Uncommon commons: In more than 30 years in sportscards publishing I have thrown hundreds of notes into files about the players – usually non-star players – who made up the majority of the baseball and football cards I collected as a kid. Today, I keep adding to those files as I peruse microfilms of The Sporting News from the 1880s through the 1960s. I found these tidbits brought some life to the player pictures on those cards. I figure that if I enjoyed them, you might too.
By February, Jackie Robinson’s retirement after being traded to the N.Y. Giants and his subsequent ripping of former teammates, opponents and Organized Baseball in general had faded into the background.
The only big trade of the off-season had been the Brooklyn Dodgers “trade” to the Chicago Cubs of its Ft. Worth franchise in the Texas League, a working agreement with Portland in the Pacific Coast League and a reported $3,250,000 for Wrigley Field (the one in Los Angeles) and its resident PCL team, the Angels. (That trade, of course, was soon proven integral to major league baseball’s expansion to the West Coast.)
Thus in the final weeks before Opening Day, the baseball world worked itself into a frenzy over what was likely just the idle chatter of a pair of general managers taking the sun during an exhibition game at Sarasota.
As reported on the front page of the March 27 Sporting News, Cleveland Indians general manager and Joe Cronin, his counterpart with the Boston Red Sox, were “discussing every possible type of deal and getting nowhere” when Greenberg asked, “What would you give me for Score?”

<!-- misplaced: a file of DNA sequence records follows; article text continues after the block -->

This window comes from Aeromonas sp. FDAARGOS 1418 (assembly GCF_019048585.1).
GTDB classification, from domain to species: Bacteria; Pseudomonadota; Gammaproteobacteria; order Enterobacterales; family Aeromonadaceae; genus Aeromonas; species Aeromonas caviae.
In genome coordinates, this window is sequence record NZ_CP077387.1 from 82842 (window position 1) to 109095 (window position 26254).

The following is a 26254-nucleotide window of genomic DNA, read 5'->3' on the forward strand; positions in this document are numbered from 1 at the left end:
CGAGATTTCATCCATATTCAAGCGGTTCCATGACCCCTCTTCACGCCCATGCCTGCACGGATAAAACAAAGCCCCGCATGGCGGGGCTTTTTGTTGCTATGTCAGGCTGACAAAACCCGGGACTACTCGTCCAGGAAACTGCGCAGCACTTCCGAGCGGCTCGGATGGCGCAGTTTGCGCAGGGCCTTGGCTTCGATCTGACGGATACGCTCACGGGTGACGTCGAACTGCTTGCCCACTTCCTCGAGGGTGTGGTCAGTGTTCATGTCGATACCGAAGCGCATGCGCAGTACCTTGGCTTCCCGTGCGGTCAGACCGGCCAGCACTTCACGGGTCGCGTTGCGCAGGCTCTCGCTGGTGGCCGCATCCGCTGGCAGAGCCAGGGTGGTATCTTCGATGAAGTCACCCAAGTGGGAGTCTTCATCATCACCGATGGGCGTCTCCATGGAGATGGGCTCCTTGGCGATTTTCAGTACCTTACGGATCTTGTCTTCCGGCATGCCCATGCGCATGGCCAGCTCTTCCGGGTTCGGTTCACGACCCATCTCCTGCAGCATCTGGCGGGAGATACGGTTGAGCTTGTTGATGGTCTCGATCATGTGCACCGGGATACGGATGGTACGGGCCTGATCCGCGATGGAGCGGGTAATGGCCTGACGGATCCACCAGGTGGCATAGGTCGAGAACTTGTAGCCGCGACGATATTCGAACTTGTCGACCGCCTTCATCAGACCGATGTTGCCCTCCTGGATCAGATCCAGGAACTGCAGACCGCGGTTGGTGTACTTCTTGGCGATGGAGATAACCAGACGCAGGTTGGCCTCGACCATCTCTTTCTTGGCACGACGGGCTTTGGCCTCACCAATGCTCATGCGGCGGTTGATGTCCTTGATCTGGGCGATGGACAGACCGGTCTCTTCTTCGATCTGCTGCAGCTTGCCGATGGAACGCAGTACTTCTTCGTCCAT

Left-handed pitcher Herb Score had been the rookie pitching phenom of the American League. After breaking into the bigs with a 16-10 record in 1955, he had been 20-9 with an ERA of 2.53 and 263 strikeouts in 249.1 innings in 1956. Score had led the American League both seasons in strikeouts.
Perennially pitching poor, the BoSox exec replied, “One million dollars.”
The two shared a chuckle and parted ways.
Later that day, Greenberg mentioned in passing to some of the writers that he had turned down a million-dollar offer for Score.
Always skeptical, the baseball writers sensed they were being kidded, but not wanting to risk being scooped, they tracked down Cronin, who was having dinner at the home of one of his players. Cronin verified that the offer had been made. Further, he added, “If Greenberg had shaken hands on the deal, I would have called Yawkey (Red Sox owner) for approval.”
With that the story was off and running. Everybody who was anybody in the world of baseball was approached for, or volunteered, an opinion,
In the same issue, Cleveland beat writer Hal Lebovitz, penned a column from the Tribe’s spring training base in Tucson, reporting on the ribbing that his teammates were giving Score as the “million-dollar baby.”
The good-natured pitcher, who had signed with the Indians in 1952 for a $60,000 bonus, took it in stride. He had heard similar talk before. After his 22-5 season with Indianapolis, the Indians’ AAA team in the American Association in 1954, the Cincinnati Redlegs had offered $500,000 for Score.
When one of his teammates noted that his value had doubled in two years, Score grinned and said, “Inflation.” Bob Lemon told Score, “You signed your contract too soon, kid.”
Bob Holbrook, who had broken the story on Page 1 of TSN, mentioned Score’s contract in a serious vein.
First, he speculated that the whole affair had the mark of a Bill Veeck stunt. Veeck, after all, had recently formed a public relations firm and had signed the Indians as a client.
“To date,” Holbrook wrote, “neither party (Greenberg and Cronin) has said it was a joke. But figure it out for yourself.”